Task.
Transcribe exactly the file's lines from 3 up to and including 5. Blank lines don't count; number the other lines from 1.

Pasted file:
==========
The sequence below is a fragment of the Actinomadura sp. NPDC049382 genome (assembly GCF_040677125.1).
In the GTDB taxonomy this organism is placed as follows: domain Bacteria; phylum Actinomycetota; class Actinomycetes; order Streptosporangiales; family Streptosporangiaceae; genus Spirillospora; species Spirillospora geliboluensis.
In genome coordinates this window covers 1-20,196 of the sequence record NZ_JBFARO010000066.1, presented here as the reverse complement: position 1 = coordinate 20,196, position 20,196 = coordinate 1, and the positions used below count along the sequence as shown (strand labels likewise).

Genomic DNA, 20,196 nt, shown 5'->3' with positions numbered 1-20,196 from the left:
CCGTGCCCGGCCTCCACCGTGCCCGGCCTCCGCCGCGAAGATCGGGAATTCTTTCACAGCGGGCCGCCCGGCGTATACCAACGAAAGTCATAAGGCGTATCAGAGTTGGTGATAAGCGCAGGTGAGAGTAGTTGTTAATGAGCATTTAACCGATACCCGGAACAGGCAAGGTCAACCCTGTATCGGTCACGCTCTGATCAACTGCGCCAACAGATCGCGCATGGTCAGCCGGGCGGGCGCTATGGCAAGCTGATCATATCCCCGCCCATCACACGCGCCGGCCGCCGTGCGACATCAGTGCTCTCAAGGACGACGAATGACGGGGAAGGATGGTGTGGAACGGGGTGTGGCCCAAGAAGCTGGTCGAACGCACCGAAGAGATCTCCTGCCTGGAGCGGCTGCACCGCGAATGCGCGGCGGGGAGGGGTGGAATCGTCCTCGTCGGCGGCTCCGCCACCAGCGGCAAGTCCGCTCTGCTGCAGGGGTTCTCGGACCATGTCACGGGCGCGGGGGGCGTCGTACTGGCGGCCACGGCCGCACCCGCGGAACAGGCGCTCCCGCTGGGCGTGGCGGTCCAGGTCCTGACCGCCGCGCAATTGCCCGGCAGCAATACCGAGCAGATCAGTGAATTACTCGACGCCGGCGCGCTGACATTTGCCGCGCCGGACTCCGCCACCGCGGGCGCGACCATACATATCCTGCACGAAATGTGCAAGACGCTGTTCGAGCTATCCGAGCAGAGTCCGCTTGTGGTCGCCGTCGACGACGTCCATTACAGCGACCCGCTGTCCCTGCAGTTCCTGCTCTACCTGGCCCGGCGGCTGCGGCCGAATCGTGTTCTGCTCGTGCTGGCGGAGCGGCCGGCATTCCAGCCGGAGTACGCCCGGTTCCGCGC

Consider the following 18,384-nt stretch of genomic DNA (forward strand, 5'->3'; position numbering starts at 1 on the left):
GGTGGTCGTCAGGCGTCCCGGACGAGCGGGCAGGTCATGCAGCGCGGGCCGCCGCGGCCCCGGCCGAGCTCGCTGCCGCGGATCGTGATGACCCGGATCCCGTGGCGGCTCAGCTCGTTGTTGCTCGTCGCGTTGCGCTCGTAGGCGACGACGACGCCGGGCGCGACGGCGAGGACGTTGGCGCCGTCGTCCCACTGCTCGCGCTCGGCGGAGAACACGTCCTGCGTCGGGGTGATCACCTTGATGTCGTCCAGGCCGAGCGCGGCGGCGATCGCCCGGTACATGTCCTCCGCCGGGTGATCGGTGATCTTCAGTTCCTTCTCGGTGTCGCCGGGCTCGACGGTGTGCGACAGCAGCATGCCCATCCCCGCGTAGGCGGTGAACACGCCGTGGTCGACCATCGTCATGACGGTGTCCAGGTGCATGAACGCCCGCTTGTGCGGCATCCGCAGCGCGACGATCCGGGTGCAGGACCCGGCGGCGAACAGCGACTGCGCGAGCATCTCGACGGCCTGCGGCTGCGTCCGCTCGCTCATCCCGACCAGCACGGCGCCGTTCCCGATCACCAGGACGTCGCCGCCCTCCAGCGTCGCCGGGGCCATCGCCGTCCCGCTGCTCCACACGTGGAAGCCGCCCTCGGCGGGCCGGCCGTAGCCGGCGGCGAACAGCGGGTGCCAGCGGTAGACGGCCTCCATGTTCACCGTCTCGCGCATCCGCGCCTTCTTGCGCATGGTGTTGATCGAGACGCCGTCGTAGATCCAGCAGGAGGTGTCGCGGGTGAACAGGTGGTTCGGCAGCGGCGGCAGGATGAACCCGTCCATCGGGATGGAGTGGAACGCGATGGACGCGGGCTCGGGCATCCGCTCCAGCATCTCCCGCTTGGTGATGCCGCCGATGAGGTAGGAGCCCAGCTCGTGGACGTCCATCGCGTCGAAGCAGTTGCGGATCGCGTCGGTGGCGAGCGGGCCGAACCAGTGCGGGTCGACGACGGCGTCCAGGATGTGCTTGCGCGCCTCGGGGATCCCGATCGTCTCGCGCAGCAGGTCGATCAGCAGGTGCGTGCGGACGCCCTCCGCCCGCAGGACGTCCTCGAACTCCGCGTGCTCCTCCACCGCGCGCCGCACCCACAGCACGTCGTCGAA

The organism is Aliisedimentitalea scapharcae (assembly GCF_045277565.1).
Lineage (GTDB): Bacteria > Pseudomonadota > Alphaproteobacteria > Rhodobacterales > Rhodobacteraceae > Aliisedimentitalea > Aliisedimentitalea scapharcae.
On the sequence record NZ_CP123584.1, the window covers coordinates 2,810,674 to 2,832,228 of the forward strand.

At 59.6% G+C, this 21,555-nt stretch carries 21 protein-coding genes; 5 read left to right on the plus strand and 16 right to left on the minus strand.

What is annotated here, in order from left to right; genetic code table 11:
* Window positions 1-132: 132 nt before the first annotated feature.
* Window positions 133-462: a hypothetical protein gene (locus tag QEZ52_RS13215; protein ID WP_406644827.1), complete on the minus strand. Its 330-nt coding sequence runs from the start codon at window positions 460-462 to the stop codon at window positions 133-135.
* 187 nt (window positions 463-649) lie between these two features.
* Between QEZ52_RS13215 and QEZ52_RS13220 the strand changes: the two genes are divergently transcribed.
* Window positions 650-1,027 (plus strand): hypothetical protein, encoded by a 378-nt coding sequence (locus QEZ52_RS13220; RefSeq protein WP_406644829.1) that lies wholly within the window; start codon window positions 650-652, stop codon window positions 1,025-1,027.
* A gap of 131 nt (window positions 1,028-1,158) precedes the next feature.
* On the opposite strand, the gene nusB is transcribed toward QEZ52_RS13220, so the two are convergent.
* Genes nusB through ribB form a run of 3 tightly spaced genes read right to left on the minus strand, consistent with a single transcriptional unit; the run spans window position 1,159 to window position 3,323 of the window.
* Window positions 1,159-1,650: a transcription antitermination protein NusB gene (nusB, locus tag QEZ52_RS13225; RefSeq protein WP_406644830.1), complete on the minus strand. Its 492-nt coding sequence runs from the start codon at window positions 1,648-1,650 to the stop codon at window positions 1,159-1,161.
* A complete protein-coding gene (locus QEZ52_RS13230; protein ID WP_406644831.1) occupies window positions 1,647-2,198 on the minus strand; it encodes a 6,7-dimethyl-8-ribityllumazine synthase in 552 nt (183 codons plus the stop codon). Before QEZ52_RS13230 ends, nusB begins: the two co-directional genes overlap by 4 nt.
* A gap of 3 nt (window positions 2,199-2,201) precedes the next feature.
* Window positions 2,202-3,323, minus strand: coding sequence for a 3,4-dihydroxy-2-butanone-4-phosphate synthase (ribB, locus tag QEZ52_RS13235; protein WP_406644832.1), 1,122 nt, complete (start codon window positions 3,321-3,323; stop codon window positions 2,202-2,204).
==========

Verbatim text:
In genome coordinates this window covers 1-20,196 of the sequence record NZ_JBFARO010000066.1, presented here as the reverse complement: position 1 = coordinate 20,196, position 20,196 = coordinate 1, and the positions used below count along the sequence as shown (strand labels likewise).

Genomic DNA, 20,196 nt, shown 5'->3' with positions numbered 1-20,196 from the left:
CCGTGCCCGGCCTCCACCGTGCCCGGCCTCCGCCGCGAAGATCGGGAATTCTTTCACAGCGGGCCGCCCGGCGTATACCAACGAAAGTCATAAGGCGTATCAGAGTTGGTGATAAGCGCAGGTGAGAGTAGTTGTTAATGAGCATTTAACCGATACCCGGAACAGGCAAGGTCAACCCTGTATCGGTCACGCTCTGATCAACTGCGCCAACAGATCGCGCATGGTCAGCCGGGCGGGCGCTATGGCAAGCTGATCATATCCCCGCCCATCACACGCGCCGGCCGCCGTGCGACATCAGTGCTCTCAAGGACGACGAATGACGGGGAAGGATGGTGTGGAACGGGGTGTGGCCCAAGAAGCTGGTCGAACGCACCGAAGAGATCTCCTGCCTGGAGCGGCTGCACCGCGAATGCGCGGCGGGGAGGGGTGGAATCGTCCTCGTCGGCGGCTCCGCCACCAGCGGCAAGTCCGCTCTGCTGCAGGGGTTCTCGGACCATGTCACGGGCGCGGGGGGCGTCGTACTGGCGGCCACGGCCGCACCCGCGGAACAGGCGCTCCCGCTGGGCGTGGCGGTCCAGGTCCTGACCGCCGCGCAATTGCCCGGCAGCAATACCGAGCAGATCAGTGAATTACTCGACGCCGGCGCGCTGACATTTGCCGCGCCGGACTCCGCCACCGCGGGCGCGACCATACATATCCTGCACGAAATGTGCAAGACGCTGTTCGAGCTATCCGAGCAGAGTCCGCTTGTGGTCGCCGTCGACGACGTCCATTACAGCGACCCGCTGTCCCTGCAGTTCCTGCTCTACCTGGCCCGGCGGCTGCGGCCGAATCGTGTTCTGCTCGTGCTGGCGGAGCGGCCGGCATTCCAGCCGGAGTACGCCCGGTTCCGCGC